A theoretical framework for quantifying blood volume flow rate from dynamic angiographic data and application to vessel-encoded arterial spin labeling MRI.
Okell TW., Chappell MA., Jezzard P.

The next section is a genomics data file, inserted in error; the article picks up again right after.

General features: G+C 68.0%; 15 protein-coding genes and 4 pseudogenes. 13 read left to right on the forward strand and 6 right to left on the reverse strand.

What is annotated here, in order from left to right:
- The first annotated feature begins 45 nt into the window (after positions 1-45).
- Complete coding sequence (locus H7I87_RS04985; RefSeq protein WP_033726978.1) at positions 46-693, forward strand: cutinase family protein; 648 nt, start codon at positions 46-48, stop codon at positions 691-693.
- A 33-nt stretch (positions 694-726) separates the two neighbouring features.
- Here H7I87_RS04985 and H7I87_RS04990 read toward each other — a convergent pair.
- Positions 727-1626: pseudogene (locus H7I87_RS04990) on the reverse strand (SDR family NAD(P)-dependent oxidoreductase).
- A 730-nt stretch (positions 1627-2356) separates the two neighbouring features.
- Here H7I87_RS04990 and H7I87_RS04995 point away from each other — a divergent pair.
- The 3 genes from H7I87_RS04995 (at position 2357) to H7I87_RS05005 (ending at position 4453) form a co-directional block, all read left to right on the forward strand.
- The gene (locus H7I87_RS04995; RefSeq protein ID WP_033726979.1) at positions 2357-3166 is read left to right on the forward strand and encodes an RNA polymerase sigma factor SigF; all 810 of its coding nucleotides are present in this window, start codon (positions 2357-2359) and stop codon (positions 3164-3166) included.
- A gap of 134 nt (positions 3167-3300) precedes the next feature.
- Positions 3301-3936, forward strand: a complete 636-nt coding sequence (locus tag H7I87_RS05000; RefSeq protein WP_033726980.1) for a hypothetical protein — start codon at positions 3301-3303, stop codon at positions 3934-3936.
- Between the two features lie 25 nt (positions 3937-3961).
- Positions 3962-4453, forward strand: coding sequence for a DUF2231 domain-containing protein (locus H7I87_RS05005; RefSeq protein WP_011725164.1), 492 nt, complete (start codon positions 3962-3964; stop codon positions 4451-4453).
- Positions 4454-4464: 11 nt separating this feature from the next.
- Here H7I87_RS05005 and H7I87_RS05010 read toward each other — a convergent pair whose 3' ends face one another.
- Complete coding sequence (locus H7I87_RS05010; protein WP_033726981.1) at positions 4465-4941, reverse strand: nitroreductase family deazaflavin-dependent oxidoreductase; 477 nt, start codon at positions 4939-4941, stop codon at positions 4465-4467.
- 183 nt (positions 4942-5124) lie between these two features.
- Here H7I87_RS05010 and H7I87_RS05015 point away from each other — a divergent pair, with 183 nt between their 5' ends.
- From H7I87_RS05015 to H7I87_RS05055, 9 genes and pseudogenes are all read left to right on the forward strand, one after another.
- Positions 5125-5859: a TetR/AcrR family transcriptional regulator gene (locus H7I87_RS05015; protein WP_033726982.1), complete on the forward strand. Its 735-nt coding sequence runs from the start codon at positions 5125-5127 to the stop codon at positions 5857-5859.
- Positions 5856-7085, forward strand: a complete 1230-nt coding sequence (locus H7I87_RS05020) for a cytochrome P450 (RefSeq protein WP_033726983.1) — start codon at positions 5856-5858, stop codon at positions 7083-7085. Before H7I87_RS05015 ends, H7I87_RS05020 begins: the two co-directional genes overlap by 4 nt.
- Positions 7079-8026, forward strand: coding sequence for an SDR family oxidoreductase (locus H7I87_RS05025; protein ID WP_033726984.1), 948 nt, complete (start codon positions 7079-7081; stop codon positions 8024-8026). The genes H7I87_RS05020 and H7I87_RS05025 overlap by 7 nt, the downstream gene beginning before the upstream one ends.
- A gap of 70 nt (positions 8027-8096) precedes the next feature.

Angiographic methods can provide valuable information on vessel morphology and hemodynamics, but are often qualitative in nature, somewhat limiting their ability for comparison across arteries and subjects. In this work we present a method for quantifying absolute blood volume flow rates within large vessels using dynamic angiographic data. First, a kinetic model incorporating relative blood volume, bolus dispersion and signal attenuation is fitted to the data. A self-calibration method is also described for both 2D and 3D data sets to convert the relative blood volume parameter into absolute units. The parameter values are then used to simulate the signal arising from a very short bolus, in the absence of signal attenuation, which can be readily encompassed within a vessel mask of interest. The volume flow rate can then be determined by calculating the resultant blood volume within the vessel mask divided by the simulated bolus duration. This method is applied to non-contrast magnetic resonance imaging data from a flow phantom and also to the cerebral arteries of healthy volunteers acquired using a 2D vessel-encoded pseudocontinuous arterial spin labeling pulse sequence. This allows the quantitative flow contribution in downstream vessels to be determined from each major brain-feeding artery. Excellent agreement was found between the actual and estimated flow rates in the phantom, particularly below 4.5 ml/s, typical of the cerebral vasculature. Flow rates measured in healthy volunteers were generally consistent with values found in the literature. This method is likely to be of use in patients with a variety of cerebrovascular diseases, such as the assessment of collateral flow in patients with steno-occlusive disease or the evaluation of arteriovenous malformations.